Dr. Ben Carson went toe-to-toe with the Rev. Jesse Jackson on "Fox News Sunday" over the shooting of teen Michael Brown in Ferguson, Missouri, after the civil rights activist argued that the incident happened because of race.
The conservative neurosurgeon, whom many believe has a big political future in the Republican party, shot down Jackson's conclusion that the Brown shooting was part of a pattern of violence that had yielded little justice for black youth, The Daily Caller
reported. Jackson had described the shooting in Ferguson, which has sparked riots and a federal investigation, as a "state execution."
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“Whether it was the killing of Trayvon Martin, the killer walked away free, the killing of [Amadou] Diallo in New York, shot 41 times by police, they walked away free. The Oscar Grant case in Oakland, or the case of Rodney King in L.A. At some point, we require and need to have a sense of justice,” Jackson said of the case. “All we do know about Mike Brown is, really, he was shot unarmed six times.”
Carson, who defied stereotypical odds to move from poverty to become a world-class neurosurgeon, was having nothing of Jackson's position. He shared his own struggles to move from a place of anger to a self-reliant position of prosperity, Real Clear Politics noted
"You know, as a youngster, you know, I had anger problems also. But for the grace of God, I wouldn't be talking to you today," Carson told host Chris Wallace. "I tried to stab another youngster with a knife. A belt buckle saved him. You know, anger issues get in the way."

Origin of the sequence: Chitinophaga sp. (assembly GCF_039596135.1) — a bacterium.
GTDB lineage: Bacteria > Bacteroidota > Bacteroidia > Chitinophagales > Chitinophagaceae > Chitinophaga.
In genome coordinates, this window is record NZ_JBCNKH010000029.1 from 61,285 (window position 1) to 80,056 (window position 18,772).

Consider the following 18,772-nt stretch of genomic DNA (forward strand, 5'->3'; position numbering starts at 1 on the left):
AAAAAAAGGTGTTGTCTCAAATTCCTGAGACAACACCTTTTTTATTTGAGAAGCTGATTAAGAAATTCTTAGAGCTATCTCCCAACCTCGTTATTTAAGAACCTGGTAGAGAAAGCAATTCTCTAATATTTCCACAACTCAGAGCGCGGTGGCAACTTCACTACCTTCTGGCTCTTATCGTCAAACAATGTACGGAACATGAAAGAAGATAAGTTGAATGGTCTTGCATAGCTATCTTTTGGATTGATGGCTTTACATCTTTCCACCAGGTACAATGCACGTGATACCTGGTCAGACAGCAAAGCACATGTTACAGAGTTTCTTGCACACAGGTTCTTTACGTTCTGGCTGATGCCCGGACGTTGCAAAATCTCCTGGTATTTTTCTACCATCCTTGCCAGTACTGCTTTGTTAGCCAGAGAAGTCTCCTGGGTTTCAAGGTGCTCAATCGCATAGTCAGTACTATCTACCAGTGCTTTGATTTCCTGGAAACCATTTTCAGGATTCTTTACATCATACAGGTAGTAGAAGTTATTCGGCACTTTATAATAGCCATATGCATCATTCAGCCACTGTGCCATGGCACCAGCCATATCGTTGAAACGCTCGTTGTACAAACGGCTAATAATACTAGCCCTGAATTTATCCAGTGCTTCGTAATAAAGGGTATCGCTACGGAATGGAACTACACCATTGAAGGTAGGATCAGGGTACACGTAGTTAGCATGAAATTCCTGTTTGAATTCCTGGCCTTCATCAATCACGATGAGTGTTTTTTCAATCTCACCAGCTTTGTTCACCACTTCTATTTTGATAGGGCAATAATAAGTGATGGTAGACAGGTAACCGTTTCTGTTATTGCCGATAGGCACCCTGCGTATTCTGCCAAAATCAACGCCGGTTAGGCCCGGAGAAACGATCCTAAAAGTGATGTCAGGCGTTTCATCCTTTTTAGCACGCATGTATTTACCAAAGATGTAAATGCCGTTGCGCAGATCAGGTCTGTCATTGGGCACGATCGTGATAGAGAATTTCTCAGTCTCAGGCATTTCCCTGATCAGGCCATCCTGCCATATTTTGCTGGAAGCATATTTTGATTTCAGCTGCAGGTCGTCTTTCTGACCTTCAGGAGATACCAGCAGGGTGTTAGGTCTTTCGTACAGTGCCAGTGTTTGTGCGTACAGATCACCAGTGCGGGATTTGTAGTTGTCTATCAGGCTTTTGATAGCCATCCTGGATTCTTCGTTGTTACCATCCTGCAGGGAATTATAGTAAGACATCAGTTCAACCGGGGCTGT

He added: "If you take race out of the issue altogether and you take a group of young men and you raise them with no respect for authority, not learning to take on personal responsibility, having easy access to drugs and alcohol, they’re very likely to end up as victims of violence and incarceration. Has nothing to do with race."
Carson also defended law enforcement, noting that the issue is larger than it has been portrayed in the media, where criticism has been leveled against police and journalists.
"I think the issues are really much bigger than what has been portrayed to be," Carson said. "And it can't be resolved in a short segment like this. But, you know, I've seen police excesses living in inner city Detroit and inner city Boston. But I've seen a lot more situations where the police saved the situation. And I'm not sure that this is a police versus black community issue."
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